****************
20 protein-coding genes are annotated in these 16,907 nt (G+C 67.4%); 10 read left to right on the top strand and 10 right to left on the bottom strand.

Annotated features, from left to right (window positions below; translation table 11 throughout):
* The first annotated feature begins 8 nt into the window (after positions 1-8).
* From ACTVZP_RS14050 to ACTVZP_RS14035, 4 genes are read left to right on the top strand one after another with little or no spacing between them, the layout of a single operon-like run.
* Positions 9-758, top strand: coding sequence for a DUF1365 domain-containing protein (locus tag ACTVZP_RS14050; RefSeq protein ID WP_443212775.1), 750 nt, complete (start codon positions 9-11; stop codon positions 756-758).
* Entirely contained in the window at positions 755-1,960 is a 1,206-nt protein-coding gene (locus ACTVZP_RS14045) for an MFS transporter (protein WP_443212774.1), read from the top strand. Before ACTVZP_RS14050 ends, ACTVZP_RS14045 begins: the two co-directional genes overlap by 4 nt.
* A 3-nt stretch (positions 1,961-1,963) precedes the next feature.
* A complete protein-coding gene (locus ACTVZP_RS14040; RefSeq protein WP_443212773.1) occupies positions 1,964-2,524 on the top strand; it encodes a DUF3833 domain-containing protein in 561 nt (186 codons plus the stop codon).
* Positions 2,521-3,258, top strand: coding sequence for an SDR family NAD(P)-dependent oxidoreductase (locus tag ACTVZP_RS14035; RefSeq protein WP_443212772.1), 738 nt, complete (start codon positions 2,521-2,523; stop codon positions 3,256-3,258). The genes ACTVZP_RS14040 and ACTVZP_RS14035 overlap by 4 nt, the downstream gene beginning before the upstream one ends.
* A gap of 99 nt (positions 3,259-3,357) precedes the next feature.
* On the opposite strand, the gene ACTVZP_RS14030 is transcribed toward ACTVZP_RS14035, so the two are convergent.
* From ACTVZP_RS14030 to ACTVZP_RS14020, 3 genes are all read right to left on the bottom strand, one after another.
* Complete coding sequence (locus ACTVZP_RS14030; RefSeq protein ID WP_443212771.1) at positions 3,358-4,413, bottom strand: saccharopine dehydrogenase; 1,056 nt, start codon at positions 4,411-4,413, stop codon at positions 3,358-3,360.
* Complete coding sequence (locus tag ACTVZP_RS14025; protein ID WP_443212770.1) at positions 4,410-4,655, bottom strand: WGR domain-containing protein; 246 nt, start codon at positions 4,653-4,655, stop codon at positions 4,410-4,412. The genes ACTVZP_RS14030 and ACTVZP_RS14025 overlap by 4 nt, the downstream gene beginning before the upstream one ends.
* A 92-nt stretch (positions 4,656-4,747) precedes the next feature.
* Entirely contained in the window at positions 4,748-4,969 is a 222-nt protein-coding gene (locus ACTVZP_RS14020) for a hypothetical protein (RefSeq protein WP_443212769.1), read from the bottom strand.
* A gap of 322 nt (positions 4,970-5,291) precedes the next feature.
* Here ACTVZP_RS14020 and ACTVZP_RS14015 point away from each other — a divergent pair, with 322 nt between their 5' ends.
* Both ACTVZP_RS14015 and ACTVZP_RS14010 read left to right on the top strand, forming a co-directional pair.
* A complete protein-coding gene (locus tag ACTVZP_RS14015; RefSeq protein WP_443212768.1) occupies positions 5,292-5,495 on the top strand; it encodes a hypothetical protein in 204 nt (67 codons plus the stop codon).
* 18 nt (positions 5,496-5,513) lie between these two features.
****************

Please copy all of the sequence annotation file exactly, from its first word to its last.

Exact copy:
20 protein-coding genes are annotated in these 16,907 nt (G+C 67.4%); 10 read left to right on the top strand and 10 right to left on the bottom strand.

Annotated features, from left to right (window positions below; translation table 11 throughout):
* The first annotated feature begins 8 nt into the window (after positions 1-8).
* From ACTVZP_RS14050 to ACTVZP_RS14035, 4 genes are read left to right on the top strand one after another with little or no spacing between them, the layout of a single operon-like run.
* Positions 9-758, top strand: coding sequence for a DUF1365 domain-containing protein (locus tag ACTVZP_RS14050; RefSeq protein ID WP_443212775.1), 750 nt, complete (start codon positions 9-11; stop codon positions 756-758).
* Entirely contained in the window at positions 755-1,960 is a 1,206-nt protein-coding gene (locus ACTVZP_RS14045) for an MFS transporter (protein WP_443212774.1), read from the top strand. Before ACTVZP_RS14050 ends, ACTVZP_RS14045 begins: the two co-directional genes overlap by 4 nt.
* A 3-nt stretch (positions 1,961-1,963) precedes the next feature.
* A complete protein-coding gene (locus ACTVZP_RS14040; RefSeq protein WP_443212773.1) occupies positions 1,964-2,524 on the top strand; it encodes a DUF3833 domain-containing protein in 561 nt (186 codons plus the stop codon).
* Positions 2,521-3,258, top strand: coding sequence for an SDR family NAD(P)-dependent oxidoreductase (locus tag ACTVZP_RS14035; RefSeq protein WP_443212772.1), 738 nt, complete (start codon positions 2,521-2,523; stop codon positions 3,256-3,258). The genes ACTVZP_RS14040 and ACTVZP_RS14035 overlap by 4 nt, the downstream gene beginning before the upstream one ends.
* A gap of 99 nt (positions 3,259-3,357) precedes the next feature.
* On the opposite strand, the gene ACTVZP_RS14030 is transcribed toward ACTVZP_RS14035, so the two are convergent.
* From ACTVZP_RS14030 to ACTVZP_RS14020, 3 genes are all read right to left on the bottom strand, one after another.
* Complete coding sequence (locus ACTVZP_RS14030; RefSeq protein ID WP_443212771.1) at positions 3,358-4,413, bottom strand: saccharopine dehydrogenase; 1,056 nt, start codon at positions 4,411-4,413, stop codon at positions 3,358-3,360.
* Complete coding sequence (locus tag ACTVZP_RS14025; protein ID WP_443212770.1) at positions 4,410-4,655, bottom strand: WGR domain-containing protein; 246 nt, start codon at positions 4,653-4,655, stop codon at positions 4,410-4,412. The genes ACTVZP_RS14030 and ACTVZP_RS14025 overlap by 4 nt, the downstream gene beginning before the upstream one ends.
* A 92-nt stretch (positions 4,656-4,747) precedes the next feature.
* Entirely contained in the window at positions 4,748-4,969 is a 222-nt protein-coding gene (locus ACTVZP_RS14020) for a hypothetical protein (RefSeq protein WP_443212769.1), read from the bottom strand.
* A gap of 322 nt (positions 4,970-5,291) precedes the next feature.
* Here ACTVZP_RS14020 and ACTVZP_RS14015 point away from each other — a divergent pair, with 322 nt between their 5' ends.
* Both ACTVZP_RS14015 and ACTVZP_RS14010 read left to right on the top strand, forming a co-directional pair.
* A complete protein-coding gene (locus tag ACTVZP_RS14015; RefSeq protein WP_443212768.1) occupies positions 5,292-5,495 on the top strand; it encodes a hypothetical protein in 204 nt (67 codons plus the stop codon).
* 18 nt (positions 5,496-5,513) lie between these two features.